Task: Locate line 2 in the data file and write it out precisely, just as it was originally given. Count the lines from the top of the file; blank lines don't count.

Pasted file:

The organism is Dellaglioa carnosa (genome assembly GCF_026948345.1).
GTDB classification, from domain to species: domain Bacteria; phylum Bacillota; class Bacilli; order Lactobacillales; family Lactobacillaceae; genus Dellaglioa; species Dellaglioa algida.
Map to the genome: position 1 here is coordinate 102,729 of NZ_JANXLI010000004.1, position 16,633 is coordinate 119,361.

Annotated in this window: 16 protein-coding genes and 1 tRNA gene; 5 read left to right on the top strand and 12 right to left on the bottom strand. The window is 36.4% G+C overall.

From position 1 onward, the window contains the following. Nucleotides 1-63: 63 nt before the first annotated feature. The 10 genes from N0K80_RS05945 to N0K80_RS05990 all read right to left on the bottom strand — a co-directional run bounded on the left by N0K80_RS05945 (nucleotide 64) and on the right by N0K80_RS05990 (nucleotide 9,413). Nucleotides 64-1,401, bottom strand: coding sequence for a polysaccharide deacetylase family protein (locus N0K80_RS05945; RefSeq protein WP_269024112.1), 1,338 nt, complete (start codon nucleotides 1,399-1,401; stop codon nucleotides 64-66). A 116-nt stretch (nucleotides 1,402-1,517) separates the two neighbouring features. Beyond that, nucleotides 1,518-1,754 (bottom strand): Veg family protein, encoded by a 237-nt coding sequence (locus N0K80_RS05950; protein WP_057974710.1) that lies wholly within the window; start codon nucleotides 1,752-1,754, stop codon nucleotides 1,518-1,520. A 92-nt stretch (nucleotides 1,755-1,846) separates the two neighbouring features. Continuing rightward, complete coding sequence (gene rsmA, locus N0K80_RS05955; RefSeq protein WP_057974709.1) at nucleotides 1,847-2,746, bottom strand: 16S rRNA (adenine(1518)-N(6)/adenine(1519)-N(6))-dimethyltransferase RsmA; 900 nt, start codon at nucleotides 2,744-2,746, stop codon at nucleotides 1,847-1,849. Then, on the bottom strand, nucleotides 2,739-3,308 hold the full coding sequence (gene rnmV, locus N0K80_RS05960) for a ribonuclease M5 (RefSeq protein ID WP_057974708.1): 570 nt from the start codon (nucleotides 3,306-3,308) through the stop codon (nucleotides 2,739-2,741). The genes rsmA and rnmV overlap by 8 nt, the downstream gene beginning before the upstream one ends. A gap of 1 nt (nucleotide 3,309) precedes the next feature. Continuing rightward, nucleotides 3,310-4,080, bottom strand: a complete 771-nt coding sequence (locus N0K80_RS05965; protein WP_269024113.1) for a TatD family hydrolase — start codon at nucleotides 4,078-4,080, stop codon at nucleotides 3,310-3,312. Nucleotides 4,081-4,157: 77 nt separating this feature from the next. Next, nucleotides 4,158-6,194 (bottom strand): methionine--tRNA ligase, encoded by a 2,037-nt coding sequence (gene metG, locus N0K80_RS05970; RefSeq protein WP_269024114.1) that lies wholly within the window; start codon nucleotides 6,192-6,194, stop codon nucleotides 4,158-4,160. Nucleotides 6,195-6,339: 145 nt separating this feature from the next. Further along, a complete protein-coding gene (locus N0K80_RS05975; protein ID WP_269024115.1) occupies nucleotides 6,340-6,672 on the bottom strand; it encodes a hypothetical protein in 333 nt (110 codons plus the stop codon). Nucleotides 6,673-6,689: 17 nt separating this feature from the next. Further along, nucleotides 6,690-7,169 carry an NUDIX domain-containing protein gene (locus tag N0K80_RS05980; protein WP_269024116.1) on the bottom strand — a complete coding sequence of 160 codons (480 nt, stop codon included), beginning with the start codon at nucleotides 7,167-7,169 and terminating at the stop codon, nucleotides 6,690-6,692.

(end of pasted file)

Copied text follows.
GTDB classification, from domain to species: domain Bacteria; phylum Bacillota; class Bacilli; order Lactobacillales; family Lactobacillaceae; genus Dellaglioa; species Dellaglioa algida.